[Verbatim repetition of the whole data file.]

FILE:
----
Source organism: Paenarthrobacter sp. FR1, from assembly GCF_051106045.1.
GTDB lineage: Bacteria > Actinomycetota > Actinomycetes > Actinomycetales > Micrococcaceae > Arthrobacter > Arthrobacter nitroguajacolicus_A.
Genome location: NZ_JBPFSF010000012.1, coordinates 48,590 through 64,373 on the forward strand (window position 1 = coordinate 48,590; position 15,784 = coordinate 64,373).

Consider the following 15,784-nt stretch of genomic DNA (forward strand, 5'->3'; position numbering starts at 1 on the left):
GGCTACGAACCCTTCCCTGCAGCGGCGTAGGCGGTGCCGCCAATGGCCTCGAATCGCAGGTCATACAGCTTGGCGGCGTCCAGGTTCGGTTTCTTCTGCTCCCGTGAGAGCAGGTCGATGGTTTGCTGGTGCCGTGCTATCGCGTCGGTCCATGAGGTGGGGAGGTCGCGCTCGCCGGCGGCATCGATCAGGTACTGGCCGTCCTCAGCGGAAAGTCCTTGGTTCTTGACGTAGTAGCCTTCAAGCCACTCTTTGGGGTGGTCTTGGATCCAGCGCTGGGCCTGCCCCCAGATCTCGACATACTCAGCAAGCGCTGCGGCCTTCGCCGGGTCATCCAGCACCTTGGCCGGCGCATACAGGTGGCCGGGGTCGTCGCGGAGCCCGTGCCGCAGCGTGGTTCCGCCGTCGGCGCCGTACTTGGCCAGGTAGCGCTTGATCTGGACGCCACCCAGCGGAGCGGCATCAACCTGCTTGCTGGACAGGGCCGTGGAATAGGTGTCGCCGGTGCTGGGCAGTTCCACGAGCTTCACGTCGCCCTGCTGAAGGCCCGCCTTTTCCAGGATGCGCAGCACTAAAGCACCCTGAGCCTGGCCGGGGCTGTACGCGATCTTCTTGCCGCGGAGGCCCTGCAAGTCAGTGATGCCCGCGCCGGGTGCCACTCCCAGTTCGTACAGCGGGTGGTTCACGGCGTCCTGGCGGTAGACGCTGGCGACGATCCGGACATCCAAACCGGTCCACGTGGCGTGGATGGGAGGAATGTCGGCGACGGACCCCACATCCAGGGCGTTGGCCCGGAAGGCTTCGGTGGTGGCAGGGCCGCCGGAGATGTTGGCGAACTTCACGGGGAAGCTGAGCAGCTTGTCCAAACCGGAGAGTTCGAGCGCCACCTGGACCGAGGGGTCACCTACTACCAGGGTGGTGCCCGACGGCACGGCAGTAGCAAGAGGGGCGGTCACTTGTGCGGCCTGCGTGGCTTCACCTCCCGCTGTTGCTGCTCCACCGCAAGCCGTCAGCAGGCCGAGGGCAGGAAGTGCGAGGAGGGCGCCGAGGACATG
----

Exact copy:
Source organism: Paenarthrobacter sp. FR1, from assembly GCF_051106045.1.
GTDB lineage: Bacteria > Actinomycetota > Actinomycetes > Actinomycetales > Micrococcaceae > Arthrobacter > Arthrobacter nitroguajacolicus_A.
Genome location: NZ_JBPFSF010000012.1, coordinates 48,590 through 64,373 on the forward strand (window position 1 = coordinate 48,590; position 15,784 = coordinate 64,373).

Consider the following 15,784-nt stretch of genomic DNA (forward strand, 5'->3'; position numbering starts at 1 on the left):
GGCTACGAACCCTTCCCTGCAGCGGCGTAGGCGGTGCCGCCAATGGCCTCGAATCGCAGGTCATACAGCTTGGCGGCGTCCAGGTTCGGTTTCTTCTGCTCCCGTGAGAGCAGGTCGATGGTTTGCTGGTGCCGTGCTATCGCGTCGGTCCATGAGGTGGGGAGGTCGCGCTCGCCGGCGGCATCGATCAGGTACTGGCCGTCCTCAGCGGAAAGTCCTTGGTTCTTGACGTAGTAGCCTTCAAGCCACTCTTTGGGGTGGTCTTGGATCCAGCGCTGGGCCTGCCCCCAGATCTCGACATACTCAGCAAGCGCTGCGGCCTTCGCCGGGTCATCCAGCACCTTGGCCGGCGCATACAGGTGGCCGGGGTCGTCGCGGAGCCCGTGCCGCAGCGTGGTTCCGCCGTCGGCGCCGTACTTGGCCAGGTAGCGCTTGATCTGGACGCCACCCAGCGGAGCGGCATCAACCTGCTTGCTGGACAGGGCCGTGGAATAGGTGTCGCCGGTGCTGGGCAGTTCCACGAGCTTCACGTCGCCCTGCTGAAGGCCCGCCTTTTCCAGGATGCGCAGCACTAAAGCACCCTGAGCCTGGCCGGGGCTGTACGCGATCTTCTTGCCGCGGAGGCCCTGCAAGTCAGTGATGCCCGCGCCGGGTGCCACTCCCAGTTCGTACAGCGGGTGGTTCACGGCGTCCTGGCGGTAGACGCTGGCGACGATCCGGACATCCAAACCGGTCCACGTGGCGTGGATGGGAGGAATGTCGGCGACGGACCCCACATCCAGGGCGTTGGCCCGGAAGGCTTCGGTGGTGGCAGGGCCGCCGGAGATGTTGGCGAACTTCACGGGGAAGCTGAGCAGCTTGTCCAAACCGGAGAGTTCGAGCGCCACCTGGACCGAGGGGTCACCTACTACCAGGGTGGTGCCCGACGGCACGGCAGTAGCAAGAGGGGCGGTCACTTGTGCGGCCTGCGTGGCTTCACCTCCCGCTGTTGCTGCTCCACCGCAAGCCGTCAGCAGGCCGAGGGCAGGAAGTGCGAGGAGGGCGCCGAGGACATG